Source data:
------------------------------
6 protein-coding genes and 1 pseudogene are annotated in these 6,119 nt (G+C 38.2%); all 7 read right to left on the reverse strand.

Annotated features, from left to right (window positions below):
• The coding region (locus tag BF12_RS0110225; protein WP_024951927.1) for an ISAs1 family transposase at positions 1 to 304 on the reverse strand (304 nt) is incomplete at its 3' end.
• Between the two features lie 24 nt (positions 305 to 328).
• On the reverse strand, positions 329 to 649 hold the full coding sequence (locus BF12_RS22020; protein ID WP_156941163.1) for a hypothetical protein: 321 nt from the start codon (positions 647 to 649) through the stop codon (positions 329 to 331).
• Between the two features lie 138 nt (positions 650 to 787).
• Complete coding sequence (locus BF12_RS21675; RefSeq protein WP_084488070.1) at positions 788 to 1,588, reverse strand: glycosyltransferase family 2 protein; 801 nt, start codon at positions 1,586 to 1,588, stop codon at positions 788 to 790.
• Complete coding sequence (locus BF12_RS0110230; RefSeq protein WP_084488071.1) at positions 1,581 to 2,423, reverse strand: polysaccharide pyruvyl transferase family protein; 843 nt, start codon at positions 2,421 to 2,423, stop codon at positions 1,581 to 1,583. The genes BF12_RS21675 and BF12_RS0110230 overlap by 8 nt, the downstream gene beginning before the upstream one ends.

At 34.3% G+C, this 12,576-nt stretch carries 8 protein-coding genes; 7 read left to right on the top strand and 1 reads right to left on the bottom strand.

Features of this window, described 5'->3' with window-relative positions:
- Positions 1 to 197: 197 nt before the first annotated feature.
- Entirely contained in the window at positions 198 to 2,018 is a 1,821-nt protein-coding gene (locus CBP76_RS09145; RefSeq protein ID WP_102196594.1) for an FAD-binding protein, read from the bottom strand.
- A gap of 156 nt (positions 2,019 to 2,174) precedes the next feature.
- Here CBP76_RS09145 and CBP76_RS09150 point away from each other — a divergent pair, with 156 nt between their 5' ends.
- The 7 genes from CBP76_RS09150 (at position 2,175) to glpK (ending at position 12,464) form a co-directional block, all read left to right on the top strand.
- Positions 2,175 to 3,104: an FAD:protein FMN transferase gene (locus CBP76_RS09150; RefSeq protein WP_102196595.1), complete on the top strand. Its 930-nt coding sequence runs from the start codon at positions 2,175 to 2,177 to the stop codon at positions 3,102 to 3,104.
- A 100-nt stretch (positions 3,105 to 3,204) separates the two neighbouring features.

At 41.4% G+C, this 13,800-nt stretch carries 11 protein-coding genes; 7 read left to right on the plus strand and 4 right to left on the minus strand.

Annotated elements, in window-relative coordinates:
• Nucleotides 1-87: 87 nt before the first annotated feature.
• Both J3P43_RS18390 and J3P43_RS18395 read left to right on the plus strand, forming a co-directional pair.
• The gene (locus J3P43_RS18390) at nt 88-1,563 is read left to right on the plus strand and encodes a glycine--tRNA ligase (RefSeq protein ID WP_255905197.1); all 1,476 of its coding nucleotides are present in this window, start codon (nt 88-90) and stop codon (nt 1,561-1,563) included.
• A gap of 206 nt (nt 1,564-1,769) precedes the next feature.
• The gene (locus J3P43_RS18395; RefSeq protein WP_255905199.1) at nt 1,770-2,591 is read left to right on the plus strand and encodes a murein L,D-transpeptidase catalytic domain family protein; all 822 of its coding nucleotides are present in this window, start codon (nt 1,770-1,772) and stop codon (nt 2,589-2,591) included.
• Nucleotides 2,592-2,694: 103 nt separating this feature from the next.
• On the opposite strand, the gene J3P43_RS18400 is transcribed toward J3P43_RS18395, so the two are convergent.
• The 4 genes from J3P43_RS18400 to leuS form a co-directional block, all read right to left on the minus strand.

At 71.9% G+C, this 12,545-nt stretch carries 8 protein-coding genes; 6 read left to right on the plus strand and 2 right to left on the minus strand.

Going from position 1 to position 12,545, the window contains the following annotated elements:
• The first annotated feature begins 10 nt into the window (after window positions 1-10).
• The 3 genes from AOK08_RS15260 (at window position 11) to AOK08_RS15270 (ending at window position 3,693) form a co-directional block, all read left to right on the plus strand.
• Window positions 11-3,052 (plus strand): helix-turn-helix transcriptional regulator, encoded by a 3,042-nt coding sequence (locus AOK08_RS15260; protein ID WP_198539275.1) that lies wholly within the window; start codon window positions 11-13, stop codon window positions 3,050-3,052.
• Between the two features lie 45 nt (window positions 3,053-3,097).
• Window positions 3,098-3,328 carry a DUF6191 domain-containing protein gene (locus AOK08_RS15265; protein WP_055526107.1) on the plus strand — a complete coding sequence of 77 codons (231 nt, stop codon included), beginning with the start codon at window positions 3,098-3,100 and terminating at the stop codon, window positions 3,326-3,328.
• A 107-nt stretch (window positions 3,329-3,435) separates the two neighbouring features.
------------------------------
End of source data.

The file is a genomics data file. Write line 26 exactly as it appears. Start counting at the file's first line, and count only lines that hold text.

• On the opposite strand, the gene J3P43_RS18400 is transcribed toward J3P43_RS18395, so the two are convergent.